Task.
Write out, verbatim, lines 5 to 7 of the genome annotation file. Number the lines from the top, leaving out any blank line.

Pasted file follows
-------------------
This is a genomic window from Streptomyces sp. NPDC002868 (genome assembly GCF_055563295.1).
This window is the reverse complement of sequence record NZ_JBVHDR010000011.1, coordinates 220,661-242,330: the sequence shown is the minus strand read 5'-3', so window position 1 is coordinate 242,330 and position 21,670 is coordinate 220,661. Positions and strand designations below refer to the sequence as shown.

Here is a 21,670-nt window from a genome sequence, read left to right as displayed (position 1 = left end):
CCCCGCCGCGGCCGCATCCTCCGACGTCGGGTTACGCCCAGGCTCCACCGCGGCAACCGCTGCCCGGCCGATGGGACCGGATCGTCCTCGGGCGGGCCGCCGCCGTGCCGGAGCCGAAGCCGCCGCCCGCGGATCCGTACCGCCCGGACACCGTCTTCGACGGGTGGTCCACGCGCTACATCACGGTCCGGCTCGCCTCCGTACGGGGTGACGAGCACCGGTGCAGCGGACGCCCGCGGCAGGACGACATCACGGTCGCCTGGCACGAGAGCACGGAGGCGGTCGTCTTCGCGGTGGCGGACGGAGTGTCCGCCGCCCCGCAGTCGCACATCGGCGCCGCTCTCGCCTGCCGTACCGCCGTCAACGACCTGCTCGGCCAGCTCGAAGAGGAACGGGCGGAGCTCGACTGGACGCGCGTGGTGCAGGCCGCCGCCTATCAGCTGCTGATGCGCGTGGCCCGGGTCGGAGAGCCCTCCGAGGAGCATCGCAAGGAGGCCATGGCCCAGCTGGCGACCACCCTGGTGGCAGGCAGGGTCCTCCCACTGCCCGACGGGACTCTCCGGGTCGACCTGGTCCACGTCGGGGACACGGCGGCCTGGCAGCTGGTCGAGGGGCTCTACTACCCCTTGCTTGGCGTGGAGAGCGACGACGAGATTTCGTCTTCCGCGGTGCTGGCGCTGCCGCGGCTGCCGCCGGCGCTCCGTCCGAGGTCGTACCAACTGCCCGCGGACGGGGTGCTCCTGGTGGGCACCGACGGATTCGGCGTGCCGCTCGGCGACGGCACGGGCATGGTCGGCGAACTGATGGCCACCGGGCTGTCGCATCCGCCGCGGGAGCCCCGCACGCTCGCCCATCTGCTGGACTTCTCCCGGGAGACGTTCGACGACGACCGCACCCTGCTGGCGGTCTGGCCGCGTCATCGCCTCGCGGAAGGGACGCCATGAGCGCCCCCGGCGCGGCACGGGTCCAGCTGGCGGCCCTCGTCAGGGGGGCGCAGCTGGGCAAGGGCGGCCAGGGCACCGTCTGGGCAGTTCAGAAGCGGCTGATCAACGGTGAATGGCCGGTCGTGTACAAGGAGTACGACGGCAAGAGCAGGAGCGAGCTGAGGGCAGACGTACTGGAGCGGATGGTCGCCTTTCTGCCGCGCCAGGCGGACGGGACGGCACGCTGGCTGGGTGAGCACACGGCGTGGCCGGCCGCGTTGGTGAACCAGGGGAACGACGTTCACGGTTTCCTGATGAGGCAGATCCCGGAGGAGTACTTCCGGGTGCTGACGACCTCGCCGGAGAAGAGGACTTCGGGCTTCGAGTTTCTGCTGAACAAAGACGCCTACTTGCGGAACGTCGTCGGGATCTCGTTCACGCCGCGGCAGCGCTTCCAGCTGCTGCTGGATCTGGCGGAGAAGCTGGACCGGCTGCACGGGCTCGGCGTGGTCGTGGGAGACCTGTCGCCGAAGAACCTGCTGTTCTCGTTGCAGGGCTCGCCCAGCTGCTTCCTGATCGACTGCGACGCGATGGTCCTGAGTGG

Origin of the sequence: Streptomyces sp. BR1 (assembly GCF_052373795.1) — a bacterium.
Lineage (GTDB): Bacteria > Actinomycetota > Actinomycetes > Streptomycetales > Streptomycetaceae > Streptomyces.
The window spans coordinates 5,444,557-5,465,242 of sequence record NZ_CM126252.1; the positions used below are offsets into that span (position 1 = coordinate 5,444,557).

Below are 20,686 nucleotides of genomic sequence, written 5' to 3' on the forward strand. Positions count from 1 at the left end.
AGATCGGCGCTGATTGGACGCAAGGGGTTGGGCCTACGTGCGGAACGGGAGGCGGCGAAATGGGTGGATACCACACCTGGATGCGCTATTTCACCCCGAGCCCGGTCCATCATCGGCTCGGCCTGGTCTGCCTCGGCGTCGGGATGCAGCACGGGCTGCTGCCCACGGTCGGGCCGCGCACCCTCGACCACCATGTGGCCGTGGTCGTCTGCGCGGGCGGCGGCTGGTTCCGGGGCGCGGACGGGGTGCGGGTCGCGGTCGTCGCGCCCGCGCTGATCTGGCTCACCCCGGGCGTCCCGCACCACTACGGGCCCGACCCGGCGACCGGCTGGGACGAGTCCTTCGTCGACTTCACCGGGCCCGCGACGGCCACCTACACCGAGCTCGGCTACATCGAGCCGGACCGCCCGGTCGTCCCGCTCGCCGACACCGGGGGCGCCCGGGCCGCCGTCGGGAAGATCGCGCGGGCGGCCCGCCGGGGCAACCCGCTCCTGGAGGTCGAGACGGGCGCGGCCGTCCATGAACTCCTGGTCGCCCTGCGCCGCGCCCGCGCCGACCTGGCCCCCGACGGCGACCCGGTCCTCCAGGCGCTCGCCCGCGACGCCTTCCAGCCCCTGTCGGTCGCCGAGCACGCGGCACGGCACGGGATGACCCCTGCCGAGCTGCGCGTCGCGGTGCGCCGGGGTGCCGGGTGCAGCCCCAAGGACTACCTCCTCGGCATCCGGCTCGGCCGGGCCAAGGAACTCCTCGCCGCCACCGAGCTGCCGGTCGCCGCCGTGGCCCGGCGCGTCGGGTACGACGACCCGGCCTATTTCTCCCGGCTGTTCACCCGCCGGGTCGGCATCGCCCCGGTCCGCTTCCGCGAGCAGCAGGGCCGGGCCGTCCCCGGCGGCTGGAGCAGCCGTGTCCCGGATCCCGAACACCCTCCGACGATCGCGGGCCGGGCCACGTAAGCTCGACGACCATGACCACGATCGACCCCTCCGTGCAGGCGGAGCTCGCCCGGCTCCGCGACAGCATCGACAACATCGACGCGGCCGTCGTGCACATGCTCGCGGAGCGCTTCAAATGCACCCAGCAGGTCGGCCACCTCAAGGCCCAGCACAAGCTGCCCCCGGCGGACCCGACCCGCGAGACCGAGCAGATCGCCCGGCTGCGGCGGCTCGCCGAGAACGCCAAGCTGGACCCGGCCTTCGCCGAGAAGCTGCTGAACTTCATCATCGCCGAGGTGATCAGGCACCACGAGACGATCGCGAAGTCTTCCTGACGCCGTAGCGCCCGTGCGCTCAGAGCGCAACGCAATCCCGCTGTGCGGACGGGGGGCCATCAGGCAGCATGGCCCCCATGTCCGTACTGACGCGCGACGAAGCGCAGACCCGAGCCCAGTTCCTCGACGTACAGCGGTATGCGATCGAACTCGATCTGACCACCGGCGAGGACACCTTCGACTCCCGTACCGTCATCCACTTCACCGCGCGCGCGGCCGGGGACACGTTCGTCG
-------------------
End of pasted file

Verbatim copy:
Origin of the sequence: Streptomyces sp. BR1 (assembly GCF_052373795.1) — a bacterium.
Lineage (GTDB): Bacteria > Actinomycetota > Actinomycetes > Streptomycetales > Streptomycetaceae > Streptomyces.
The window spans coordinates 5,444,557-5,465,242 of sequence record NZ_CM126252.1; the positions used below are offsets into that span (position 1 = coordinate 5,444,557).